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PLACE TO GO IP YOtJ WA1HT TOlBUY CHEAP
Dry Goods Boots and Shoes,
Groceries & Earthenware.
He Sells at Figures that Befy Competition,
3T Gentlemen: I Want TJwse Who Give Me to Pay Up.
IS THE BEST PLACE IN PRINCETON TO BUY
Drop arid Medicines, Yankee Notions, Toys, Blank
Books, School Books, Garden Seeds, -&c.
HE AL8&'HAS A LARGE CIRCULATING LIBRARY.
STOCK. O' LIQUORS
(FOR MEDICAL PURPOSES)
That ever was for Sale in Princeton, and he is Selling Cheap for Cash
HAS A LARGE STOCK* OF
SUMMER DRY GOODS,
AND 'HIS STOCK OF
nerai urocerifs, Boots, mShoes is Complete
AND HE ALL ESS GOODS AT IS SELLING?
figgTFRESH BEEF AND PORK CONSTANTLY ON HAND.
All Jfinds of -Farmers' Produce Wanted.
N. E. JESMER,
GENERAL DEALER IN
Dry Goods, Groceries and Provisions, Boots and Shoes, Hats and Caps, Crock-
eryand Stone Ware, Nice Set of Clocks and Glass Ware, Garden Seeds, Pork
Hams, Lard, Corned Beef, all Kinds of Fish, Large Stock of Candies, Lem-
ons and Oranges, Pickles, Dried Fruit, Can Fruit and Green Apples, Honey
Lobsters, Sardines, Prepared Cocoanut, Prepared Chocolate, Tapoico, Onions
Cheese. Tubs. Pails, frc /*,/,/v and Tobacco.
TEAS A SPECIALITY.
LARGE STOCK OF NEW PRINTS.
Ar.i. KINDS OF FARMKRS' PRODI E TAKEN IN EXCHANGE FOR GOODS
'CaU and See HimMe Will uot be Undersold!
D. A. GALEY
"V' I"~} r~? I fN*/'"~*s
CENTRE BLOCK, MAIN STREET, PRNCETON,
Th% Best Assortment of Goods in his*Line .North of Min-
neapolis -mcl St. Paul 0m&$Mmg of
DRUGS, CHEMICALS, PATENT MEDICLYES, OILS, PAINTS, DYES,
COLORS, PERFUMERY, LAMPS, BRACKETS, TOILET
REQUISITES, COMBS, MUSH'DAL INSTRU-
MENTS, TRUSSES, CIGAltS TOBAC-
CO, POCKET BOOKS, POCKET
& SLATES, &c.
rescriptions Carefully Compounded and Filled at all J$?Ws. MyPci-
troys can feel Assumed thai I Still Continue to Keep the Best of Wines,an tf
Liquors for Medical Purpose's.
THE PRINCETON UNION
PRINCETON, MINN., FRIDAY, AUGUST 17, 1877.
R. C. DUNN, PUBLISHER.
Independent Republican $i Politics.
Terms $1 50^ per Year.
Official Paper of Mille Lacs County and
the Village of Prinfeton.
(Eg**All legal advertisementafuust be paid
for invariably before affidavit of publica
tion will be furnished. No deviation from
this rule hereafter. 1
HE Louisville club is^ away ahead,
and will, in all proba^.tity, fly the
championship pennant fo^-1877. Here
is the way the thing stands: Louisville,
lost 11, won 21 Boston^ lost 16, won
17 St. Louis, lost 16, v|on 16 Hart
ford, lost 18, won 15 CMcagO, lost 19,
HE Supreme Court rendered a final
"decision in the .Kate Noonan case, on
Konday, by remanding her back to the
Hennepin county jail, to await a new
trial before the District Court of that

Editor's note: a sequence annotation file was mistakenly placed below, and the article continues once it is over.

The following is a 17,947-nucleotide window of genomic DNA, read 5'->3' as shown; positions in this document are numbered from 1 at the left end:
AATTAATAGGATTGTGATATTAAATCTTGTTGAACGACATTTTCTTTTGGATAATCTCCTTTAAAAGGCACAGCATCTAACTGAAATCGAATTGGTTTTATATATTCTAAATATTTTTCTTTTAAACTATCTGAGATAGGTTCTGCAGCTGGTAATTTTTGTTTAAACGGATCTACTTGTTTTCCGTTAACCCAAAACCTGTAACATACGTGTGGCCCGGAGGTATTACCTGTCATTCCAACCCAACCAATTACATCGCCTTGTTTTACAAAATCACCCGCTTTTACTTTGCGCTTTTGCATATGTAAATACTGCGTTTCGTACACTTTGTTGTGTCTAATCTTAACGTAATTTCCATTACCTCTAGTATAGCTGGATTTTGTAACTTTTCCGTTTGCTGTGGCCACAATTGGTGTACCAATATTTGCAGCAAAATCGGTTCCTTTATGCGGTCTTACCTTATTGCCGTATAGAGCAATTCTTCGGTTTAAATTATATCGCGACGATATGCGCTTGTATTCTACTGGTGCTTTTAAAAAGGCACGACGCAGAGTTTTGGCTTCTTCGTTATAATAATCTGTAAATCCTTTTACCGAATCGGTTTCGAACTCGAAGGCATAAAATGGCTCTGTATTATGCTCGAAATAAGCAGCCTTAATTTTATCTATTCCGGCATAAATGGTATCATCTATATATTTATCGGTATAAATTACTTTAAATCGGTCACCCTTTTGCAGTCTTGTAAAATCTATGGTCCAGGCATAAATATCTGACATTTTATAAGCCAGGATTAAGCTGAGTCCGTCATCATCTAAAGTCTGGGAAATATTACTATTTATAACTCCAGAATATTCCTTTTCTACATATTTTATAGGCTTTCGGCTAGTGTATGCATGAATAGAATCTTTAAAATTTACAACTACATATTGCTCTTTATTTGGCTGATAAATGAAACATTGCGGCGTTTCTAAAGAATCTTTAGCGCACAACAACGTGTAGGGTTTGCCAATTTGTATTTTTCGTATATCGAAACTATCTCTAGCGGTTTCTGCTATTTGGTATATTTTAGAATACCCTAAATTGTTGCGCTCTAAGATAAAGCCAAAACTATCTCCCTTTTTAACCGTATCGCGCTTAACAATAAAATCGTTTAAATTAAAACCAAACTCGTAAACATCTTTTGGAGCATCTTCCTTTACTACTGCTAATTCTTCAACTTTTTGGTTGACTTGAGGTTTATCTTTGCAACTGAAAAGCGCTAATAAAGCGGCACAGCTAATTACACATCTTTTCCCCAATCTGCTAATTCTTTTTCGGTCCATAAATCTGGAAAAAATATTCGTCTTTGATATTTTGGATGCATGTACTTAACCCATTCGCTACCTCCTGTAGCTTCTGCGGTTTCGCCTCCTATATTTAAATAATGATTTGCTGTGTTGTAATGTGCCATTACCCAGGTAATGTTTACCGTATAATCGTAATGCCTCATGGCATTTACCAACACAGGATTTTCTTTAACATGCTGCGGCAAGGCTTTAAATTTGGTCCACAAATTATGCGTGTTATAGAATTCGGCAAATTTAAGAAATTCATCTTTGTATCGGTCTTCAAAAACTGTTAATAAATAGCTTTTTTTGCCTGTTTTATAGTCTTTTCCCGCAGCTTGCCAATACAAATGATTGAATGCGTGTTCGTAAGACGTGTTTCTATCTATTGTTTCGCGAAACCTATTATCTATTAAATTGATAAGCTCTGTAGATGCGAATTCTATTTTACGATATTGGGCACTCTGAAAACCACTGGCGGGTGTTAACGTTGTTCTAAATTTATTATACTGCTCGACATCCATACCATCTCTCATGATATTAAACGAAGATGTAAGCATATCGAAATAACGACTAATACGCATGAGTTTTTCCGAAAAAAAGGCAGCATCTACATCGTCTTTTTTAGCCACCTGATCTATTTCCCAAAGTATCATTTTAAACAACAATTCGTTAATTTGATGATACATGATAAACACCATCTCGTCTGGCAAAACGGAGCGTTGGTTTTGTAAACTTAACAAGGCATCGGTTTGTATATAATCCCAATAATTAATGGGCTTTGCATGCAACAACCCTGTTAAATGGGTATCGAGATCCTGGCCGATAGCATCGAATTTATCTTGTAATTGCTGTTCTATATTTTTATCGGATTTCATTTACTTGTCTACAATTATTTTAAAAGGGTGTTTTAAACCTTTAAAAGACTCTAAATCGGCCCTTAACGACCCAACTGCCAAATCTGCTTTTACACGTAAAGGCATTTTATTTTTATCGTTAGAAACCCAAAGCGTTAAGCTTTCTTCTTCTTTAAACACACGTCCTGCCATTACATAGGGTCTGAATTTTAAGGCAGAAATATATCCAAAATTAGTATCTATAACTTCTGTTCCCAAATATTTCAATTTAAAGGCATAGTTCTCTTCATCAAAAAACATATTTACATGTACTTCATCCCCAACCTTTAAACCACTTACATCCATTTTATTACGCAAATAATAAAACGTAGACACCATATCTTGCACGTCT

county. It is safe to saytshe will never
toe convicted her discharge- is only a
matter of time.
W E understand Mr. W. P. Hammons,
of Anoka, will be in town, shortly to
negotiate with our citizens regarding
the proposed railroad. Mr. H. stands
high in the estimation, of the people
both in Princeton and Anoka,, and we
have no doubt but what he will con
tribute much towards making the rail
road project a success.
HE Benson Times: says, in reference
to Gov. Pillsbury's i recent visit to the
grasshopper regions: The rides
he is taking across great stretcnes of
the country, through the broiling sun
and in districts whe jre water, food and
accommodations ai:e scarce, are any
thing else but plea sure trips." Elec
tioneering is might,y tiresome business,
of course,not pi easure by any means
especially when. the highest office in
the state is the object to be attained.
PRINCETON UNION. |.*ne inadvertence have a brush with
the reds it would be a happy surprise
of the pine land men hate to
pay taxesor anything else for that
^CHRISTIAN soldiers are to a success
as fightists, and Howard is no excep
tion to the rule
THE labor problem promises to
figure prominently in the political
campaigns this fall. J^prkingmen's
tickets have been put ii the field in
Ohio and Pennsylvania.
organization/: having for its
Object the liberation of the Younger
boys from the Stillwater penitentiary,
is being formed in Missouri, at least so
says the fioneer-Prm, of Tuesday.
In allprobabilty there js not a particle
of foundation for the story.
FIFTY-thousand people celebrated
the centennial anniversary of the bat
tle of Benningtoti on Wednesday Pre
sident Hayes, several governors, con
gressmen and oth'er dignitaries were
can. boast of never hav
ing had a Justice of the Peace who
ran away to Du .luth to avoid doing his
duty A writ or mandamus has been
issued by the restrict Court of Ramsey